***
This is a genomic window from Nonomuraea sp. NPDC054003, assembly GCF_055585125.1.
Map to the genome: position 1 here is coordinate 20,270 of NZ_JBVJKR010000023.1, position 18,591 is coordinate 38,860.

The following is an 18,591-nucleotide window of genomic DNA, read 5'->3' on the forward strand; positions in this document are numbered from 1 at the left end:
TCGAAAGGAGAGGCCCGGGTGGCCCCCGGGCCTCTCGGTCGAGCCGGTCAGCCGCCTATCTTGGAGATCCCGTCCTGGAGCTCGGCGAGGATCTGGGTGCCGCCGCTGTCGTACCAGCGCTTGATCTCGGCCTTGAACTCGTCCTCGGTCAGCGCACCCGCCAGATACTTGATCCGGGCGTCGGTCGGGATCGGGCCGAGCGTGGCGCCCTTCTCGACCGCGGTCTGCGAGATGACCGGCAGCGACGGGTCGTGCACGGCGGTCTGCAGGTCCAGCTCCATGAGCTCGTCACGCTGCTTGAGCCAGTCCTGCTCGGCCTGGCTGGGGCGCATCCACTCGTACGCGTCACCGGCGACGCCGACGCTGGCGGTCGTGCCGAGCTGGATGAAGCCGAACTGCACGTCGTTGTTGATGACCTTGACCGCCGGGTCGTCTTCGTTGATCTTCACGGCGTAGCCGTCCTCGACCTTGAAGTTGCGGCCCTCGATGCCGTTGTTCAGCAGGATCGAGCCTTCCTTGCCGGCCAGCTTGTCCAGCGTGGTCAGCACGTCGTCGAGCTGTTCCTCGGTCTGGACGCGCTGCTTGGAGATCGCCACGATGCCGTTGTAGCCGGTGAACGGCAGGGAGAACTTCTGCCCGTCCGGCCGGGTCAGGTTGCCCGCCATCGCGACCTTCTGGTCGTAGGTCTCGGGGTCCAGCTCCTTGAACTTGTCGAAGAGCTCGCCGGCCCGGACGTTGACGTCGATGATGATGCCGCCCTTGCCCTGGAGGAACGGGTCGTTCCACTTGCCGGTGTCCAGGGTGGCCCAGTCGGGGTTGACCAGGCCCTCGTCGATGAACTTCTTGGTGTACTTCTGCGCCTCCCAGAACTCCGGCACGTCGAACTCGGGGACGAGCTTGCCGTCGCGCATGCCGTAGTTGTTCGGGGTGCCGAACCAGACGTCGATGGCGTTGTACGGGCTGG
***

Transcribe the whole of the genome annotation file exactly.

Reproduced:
This is a genomic window from Nonomuraea sp. NPDC054003, assembly GCF_055585125.1.
Map to the genome: position 1 here is coordinate 20,270 of NZ_JBVJKR010000023.1, position 18,591 is coordinate 38,860.

The following is an 18,591-nucleotide window of genomic DNA, read 5'->3' on the forward strand; positions in this document are numbered from 1 at the left end:
TCGAAAGGAGAGGCCCGGGTGGCCCCCGGGCCTCTCGGTCGAGCCGGTCAGCCGCCTATCTTGGAGATCCCGTCCTGGAGCTCGGCGAGGATCTGGGTGCCGCCGCTGTCGTACCAGCGCTTGATCTCGGCCTTGAACTCGTCCTCGGTCAGCGCACCCGCCAGATACTTGATCCGGGCGTCGGTCGGGATCGGGCCGAGCGTGGCGCCCTTCTCGACCGCGGTCTGCGAGATGACCGGCAGCGACGGGTCGTGCACGGCGGTCTGCAGGTCCAGCTCCATGAGCTCGTCACGCTGCTTGAGCCAGTCCTGCTCGGCCTGGCTGGGGCGCATCCACTCGTACGCGTCACCGGCGACGCCGACGCTGGCGGTCGTGCCGAGCTGGATGAAGCCGAACTGCACGTCGTTGTTGATGACCTTGACCGCCGGGTCGTCTTCGTTGATCTTCACGGCGTAGCCGTCCTCGACCTTGAAGTTGCGGCCCTCGATGCCGTTGTTCAGCAGGATCGAGCCTTCCTTGCCGGCCAGCTTGTCCAGCGTGGTCAGCACGTCGTCGAGCTGTTCCTCGGTCTGGACGCGCTGCTTGGAGATCGCCACGATGCCGTTGTAGCCGGTGAACGGCAGGGAGAACTTCTGCCCGTCCGGCCGGGTCAGGTTGCCCGCCATCGCGACCTTCTGGTCGTAGGTCTCGGGGTCCAGCTCCTTGAACTTGTCGAAGAGCTCGCCGGCCCGGACGTTGACGTCGATGATGATGCCGCCCTTGCCCTGGAGGAACGGGTCGTTCCACTTGCCGGTGTCCAGGGTGGCCCAGTCGGGGTTGACCAGGCCCTCGTCGATGAACTTCTTGGTGTACTTCTGCGCCTCCCAGAACTCCGGCACGTCGAACTCGGGGACGAGCTTGCCGTCGCGCATGCCGTAGTTGTTCGGGGTGCCGAACCAGACGTCGATGGCGTTGTACGGGCTGG